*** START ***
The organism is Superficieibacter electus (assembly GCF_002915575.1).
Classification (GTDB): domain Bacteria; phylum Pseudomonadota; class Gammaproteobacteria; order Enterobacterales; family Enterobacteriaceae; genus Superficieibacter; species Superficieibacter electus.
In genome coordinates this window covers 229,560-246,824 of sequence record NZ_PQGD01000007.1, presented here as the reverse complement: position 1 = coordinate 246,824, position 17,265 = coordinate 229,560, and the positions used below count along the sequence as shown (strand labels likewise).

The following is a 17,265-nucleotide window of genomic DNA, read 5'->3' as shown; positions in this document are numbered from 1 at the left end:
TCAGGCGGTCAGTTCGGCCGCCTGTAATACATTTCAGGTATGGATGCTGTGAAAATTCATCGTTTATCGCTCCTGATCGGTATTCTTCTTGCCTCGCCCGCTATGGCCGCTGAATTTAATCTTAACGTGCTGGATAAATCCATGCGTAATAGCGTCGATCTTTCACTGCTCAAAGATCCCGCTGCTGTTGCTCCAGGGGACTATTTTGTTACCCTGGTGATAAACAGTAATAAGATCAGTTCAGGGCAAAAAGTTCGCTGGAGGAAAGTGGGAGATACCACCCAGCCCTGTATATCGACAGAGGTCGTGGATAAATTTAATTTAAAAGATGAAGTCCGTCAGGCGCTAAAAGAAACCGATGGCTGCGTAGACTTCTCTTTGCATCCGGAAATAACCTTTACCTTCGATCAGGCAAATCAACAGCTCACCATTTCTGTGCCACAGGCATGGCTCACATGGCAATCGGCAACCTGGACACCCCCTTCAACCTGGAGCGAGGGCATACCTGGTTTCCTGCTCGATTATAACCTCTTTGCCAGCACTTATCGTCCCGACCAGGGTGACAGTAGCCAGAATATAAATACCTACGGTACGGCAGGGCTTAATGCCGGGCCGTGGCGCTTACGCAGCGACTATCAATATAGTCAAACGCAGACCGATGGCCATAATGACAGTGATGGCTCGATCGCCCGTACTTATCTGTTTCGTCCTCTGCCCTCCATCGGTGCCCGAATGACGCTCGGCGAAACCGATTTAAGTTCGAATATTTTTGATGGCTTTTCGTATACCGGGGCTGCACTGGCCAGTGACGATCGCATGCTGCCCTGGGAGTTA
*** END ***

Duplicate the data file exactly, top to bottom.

The organism is Superficieibacter electus (assembly GCF_002915575.1).
Classification (GTDB): domain Bacteria; phylum Pseudomonadota; class Gammaproteobacteria; order Enterobacterales; family Enterobacteriaceae; genus Superficieibacter; species Superficieibacter electus.
In genome coordinates this window covers 229,560-246,824 of sequence record NZ_PQGD01000007.1, presented here as the reverse complement: position 1 = coordinate 246,824, position 17,265 = coordinate 229,560, and the positions used below count along the sequence as shown (strand labels likewise).

The following is a 17,265-nucleotide window of genomic DNA, read 5'->3' as shown; positions in this document are numbered from 1 at the left end:
TCAGGCGGTCAGTTCGGCCGCCTGTAATACATTTCAGGTATGGATGCTGTGAAAATTCATCGTTTATCGCTCCTGATCGGTATTCTTCTTGCCTCGCCCGCTATGGCCGCTGAATTTAATCTTAACGTGCTGGATAAATCCATGCGTAATAGCGTCGATCTTTCACTGCTCAAAGATCCCGCTGCTGTTGCTCCAGGGGACTATTTTGTTACCCTGGTGATAAACAGTAATAAGATCAGTTCAGGGCAAAAAGTTCGCTGGAGGAAAGTGGGAGATACCACCCAGCCCTGTATATCGACAGAGGTCGTGGATAAATTTAATTTAAAAGATGAAGTCCGTCAGGCGCTAAAAGAAACCGATGGCTGCGTAGACTTCTCTTTGCATCCGGAAATAACCTTTACCTTCGATCAGGCAAATCAACAGCTCACCATTTCTGTGCCACAGGCATGGCTCACATGGCAATCGGCAACCTGGACACCCCCTTCAACCTGGAGCGAGGGCATACCTGGTTTCCTGCTCGATTATAACCTCTTTGCCAGCACTTATCGTCCCGACCAGGGTGACAGTAGCCAGAATATAAATACCTACGGTACGGCAGGGCTTAATGCCGGGCCGTGGCGCTTACGCAGCGACTATCAATATAGTCAAACGCAGACCGATGGCCATAATGACAGTGATGGCTCGATCGCCCGTACTTATCTGTTTCGTCCTCTGCCCTCCATCGGTGCCCGAATGACGCTCGGCGAAACCGATTTAAGTTCGAATATTTTTGATGGCTTTTCGTATACCGGGGCTGCACTGGCCAGTGACGATCGCATGCTGCCCTGGGAGTTA